I then had to go to my LBS to purchase the shifter cable, housing, the BB guide and a new bar tape.

Here’s how I guided the cabling:



After removing the old bar tape, I installed the new bar tape so I can conceal the shifter cable. I chose yellow bar tape so it can match the color scheme of the bike and to be more visible to motorists.

I rode the bike around the block, after a few adjustments the bike shifts very smooth and it is ready to ride to work!

Just Ask Jack — Modern Shifting on a Classic Bike?

Bernard sent in the following question:

“I have a steel touring bike from 1984. I love the bike because of the all-day comfort these old frames offer, but the 6-speed freewheel/Suntour XC “elliptical” chainrings and prototype index/friction downtube shifters combination don’t work that well, as it tends to want to slip out of gear. Is it a practical alternative to swap in a modern indexed shifting system?”

The bike in question — on tour in France:

Bernard's tourer in France

Good news, Bernard…this is an entirely feasible process. Luckily, just about anything is possible in converting an old bike into something more modern — there are quite a few companies out there who make specialized adapters and such to resurrect an old friend and to teach him new tricks!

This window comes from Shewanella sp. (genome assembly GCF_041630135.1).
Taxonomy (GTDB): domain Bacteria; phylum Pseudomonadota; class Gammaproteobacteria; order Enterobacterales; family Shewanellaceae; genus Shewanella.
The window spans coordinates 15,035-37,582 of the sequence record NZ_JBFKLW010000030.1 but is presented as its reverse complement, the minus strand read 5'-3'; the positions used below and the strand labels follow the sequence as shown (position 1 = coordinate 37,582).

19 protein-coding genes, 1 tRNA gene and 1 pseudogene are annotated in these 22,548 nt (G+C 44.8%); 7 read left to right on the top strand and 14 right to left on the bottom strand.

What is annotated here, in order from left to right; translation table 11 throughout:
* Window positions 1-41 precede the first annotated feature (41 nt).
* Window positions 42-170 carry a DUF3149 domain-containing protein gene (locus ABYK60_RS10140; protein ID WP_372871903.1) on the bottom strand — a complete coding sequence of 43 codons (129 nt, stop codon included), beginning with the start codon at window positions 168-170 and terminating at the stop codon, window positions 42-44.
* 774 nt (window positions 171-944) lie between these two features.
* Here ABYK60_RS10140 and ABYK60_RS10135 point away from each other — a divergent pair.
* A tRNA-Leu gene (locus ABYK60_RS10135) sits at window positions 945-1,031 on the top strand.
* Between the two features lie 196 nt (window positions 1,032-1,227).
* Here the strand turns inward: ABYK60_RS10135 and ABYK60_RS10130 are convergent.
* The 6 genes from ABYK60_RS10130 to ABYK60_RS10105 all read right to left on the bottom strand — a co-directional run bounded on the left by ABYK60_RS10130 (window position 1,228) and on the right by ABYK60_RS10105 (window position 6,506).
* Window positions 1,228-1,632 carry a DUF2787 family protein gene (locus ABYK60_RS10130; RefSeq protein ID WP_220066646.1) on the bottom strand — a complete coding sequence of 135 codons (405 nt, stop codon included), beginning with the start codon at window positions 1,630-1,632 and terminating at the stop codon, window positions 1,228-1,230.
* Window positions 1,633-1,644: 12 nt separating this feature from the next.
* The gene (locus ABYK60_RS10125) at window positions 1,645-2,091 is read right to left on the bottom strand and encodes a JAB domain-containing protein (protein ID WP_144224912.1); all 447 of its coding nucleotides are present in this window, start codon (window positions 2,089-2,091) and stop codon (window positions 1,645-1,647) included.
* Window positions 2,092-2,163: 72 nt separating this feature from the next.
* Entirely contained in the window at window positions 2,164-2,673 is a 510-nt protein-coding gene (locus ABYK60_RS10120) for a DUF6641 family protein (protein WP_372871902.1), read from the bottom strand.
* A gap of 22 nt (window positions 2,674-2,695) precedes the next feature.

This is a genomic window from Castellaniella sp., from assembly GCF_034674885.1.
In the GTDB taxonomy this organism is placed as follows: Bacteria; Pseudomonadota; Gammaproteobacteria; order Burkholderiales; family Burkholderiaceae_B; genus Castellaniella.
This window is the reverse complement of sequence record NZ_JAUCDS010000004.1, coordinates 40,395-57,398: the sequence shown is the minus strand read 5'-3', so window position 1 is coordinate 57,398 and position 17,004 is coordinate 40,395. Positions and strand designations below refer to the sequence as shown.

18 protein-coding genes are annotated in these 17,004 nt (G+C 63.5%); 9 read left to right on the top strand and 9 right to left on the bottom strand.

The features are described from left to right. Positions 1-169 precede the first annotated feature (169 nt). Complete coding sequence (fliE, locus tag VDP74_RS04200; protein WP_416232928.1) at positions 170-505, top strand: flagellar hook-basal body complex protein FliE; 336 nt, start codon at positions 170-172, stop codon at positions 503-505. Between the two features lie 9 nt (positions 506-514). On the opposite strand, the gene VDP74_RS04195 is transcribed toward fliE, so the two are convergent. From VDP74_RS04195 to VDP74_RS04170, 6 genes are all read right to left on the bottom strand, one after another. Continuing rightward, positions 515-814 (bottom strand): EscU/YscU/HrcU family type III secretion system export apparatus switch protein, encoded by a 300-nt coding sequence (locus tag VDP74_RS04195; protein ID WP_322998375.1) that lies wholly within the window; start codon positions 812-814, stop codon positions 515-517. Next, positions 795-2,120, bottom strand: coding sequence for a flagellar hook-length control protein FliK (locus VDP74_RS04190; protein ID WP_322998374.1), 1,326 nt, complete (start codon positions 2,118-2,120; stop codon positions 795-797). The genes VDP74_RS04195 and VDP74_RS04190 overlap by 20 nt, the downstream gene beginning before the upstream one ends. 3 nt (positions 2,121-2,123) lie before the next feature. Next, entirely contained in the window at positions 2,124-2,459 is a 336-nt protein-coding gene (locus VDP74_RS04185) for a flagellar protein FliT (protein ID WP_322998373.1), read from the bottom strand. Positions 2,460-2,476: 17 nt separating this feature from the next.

To set up modern indexing shift systems on an older bike, there are a couple things to consider: dropout spacing and how many speeds you want in the finished bike (deciding now can really simplify the conversion process, as we will see).

After speaking with Bernard, I learned that he is willing to do the full upgrade — shifters, new rear wheel, derailleurs and new chainrings. The chainring part is easy. Merely swap the old Suntour OvalTech chainrings for modern 8- or 9-speed specific rings…no crank replacement required!

Dropout spacing is really the only tricky consideration. On one- through 5-speed bikes, the rear dropout spacing was typically 120mm. With six speed systems and early “ultra 7” systems, the dropout spacing jumped up to 126mm. Modern 9- and 10-speed drivetrains have 130mm spacing. Since Bernard indicated that he currently has a 6-speed freewheel, the frame’s spacing need to be pushed out an additional 4mm. I’ve covered doing this in another article, but if you’re not comfortable doing it yourself, any competent bike shop should be able to help. Again, luck is on Bernard’s side, as the frame in question is steel. Don’t try this on an aluminum or carbon frame!